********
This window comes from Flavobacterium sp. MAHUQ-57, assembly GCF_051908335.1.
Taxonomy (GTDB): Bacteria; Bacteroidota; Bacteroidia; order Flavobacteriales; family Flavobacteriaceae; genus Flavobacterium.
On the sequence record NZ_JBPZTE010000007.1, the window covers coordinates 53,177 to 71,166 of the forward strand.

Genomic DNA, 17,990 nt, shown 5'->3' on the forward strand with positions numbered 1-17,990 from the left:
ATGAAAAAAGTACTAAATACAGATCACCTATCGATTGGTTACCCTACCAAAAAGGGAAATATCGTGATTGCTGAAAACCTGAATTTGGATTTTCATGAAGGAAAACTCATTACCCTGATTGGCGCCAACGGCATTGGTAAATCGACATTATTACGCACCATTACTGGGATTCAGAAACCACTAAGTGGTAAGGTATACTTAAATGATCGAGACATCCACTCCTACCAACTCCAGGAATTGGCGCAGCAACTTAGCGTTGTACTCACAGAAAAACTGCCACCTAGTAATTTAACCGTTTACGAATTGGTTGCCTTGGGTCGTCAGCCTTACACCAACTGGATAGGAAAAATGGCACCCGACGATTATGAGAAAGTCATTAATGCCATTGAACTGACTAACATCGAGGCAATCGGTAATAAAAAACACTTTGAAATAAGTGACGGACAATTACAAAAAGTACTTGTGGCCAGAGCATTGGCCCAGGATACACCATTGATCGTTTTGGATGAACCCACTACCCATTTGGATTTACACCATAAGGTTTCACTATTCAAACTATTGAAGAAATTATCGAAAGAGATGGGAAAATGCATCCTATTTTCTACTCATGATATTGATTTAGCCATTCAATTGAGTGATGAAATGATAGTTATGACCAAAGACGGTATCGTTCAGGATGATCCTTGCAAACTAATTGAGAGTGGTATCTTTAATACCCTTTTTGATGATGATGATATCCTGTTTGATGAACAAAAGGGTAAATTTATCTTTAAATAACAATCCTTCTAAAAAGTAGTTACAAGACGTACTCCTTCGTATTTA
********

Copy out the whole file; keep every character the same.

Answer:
This window comes from Flavobacterium sp. MAHUQ-57, assembly GCF_051908335.1.
Taxonomy (GTDB): Bacteria; Bacteroidota; Bacteroidia; order Flavobacteriales; family Flavobacteriaceae; genus Flavobacterium.
On the sequence record NZ_JBPZTE010000007.1, the window covers coordinates 53,177 to 71,166 of the forward strand.

Genomic DNA, 17,990 nt, shown 5'->3' on the forward strand with positions numbered 1-17,990 from the left:
ATGAAAAAAGTACTAAATACAGATCACCTATCGATTGGTTACCCTACCAAAAAGGGAAATATCGTGATTGCTGAAAACCTGAATTTGGATTTTCATGAAGGAAAACTCATTACCCTGATTGGCGCCAACGGCATTGGTAAATCGACATTATTACGCACCATTACTGGGATTCAGAAACCACTAAGTGGTAAGGTATACTTAAATGATCGAGACATCCACTCCTACCAACTCCAGGAATTGGCGCAGCAACTTAGCGTTGTACTCACAGAAAAACTGCCACCTAGTAATTTAACCGTTTACGAATTGGTTGCCTTGGGTCGTCAGCCTTACACCAACTGGATAGGAAAAATGGCACCCGACGATTATGAGAAAGTCATTAATGCCATTGAACTGACTAACATCGAGGCAATCGGTAATAAAAAACACTTTGAAATAAGTGACGGACAATTACAAAAAGTACTTGTGGCCAGAGCATTGGCCCAGGATACACCATTGATCGTTTTGGATGAACCCACTACCCATTTGGATTTACACCATAAGGTTTCACTATTCAAACTATTGAAGAAATTATCGAAAGAGATGGGAAAATGCATCCTATTTTCTACTCATGATATTGATTTAGCCATTCAATTGAGTGATGAAATGATAGTTATGACCAAAGACGGTATCGTTCAGGATGATCCTTGCAAACTAATTGAGAGTGGTATCTTTAATACCCTTTTTGATGATGATGATATCCTGTTTGATGAACAAAAGGGTAAATTTATCTTTAAATAACAATCCTTCTAAAAAGTAGTTACAAGACGTACTCCTTCGTATTTA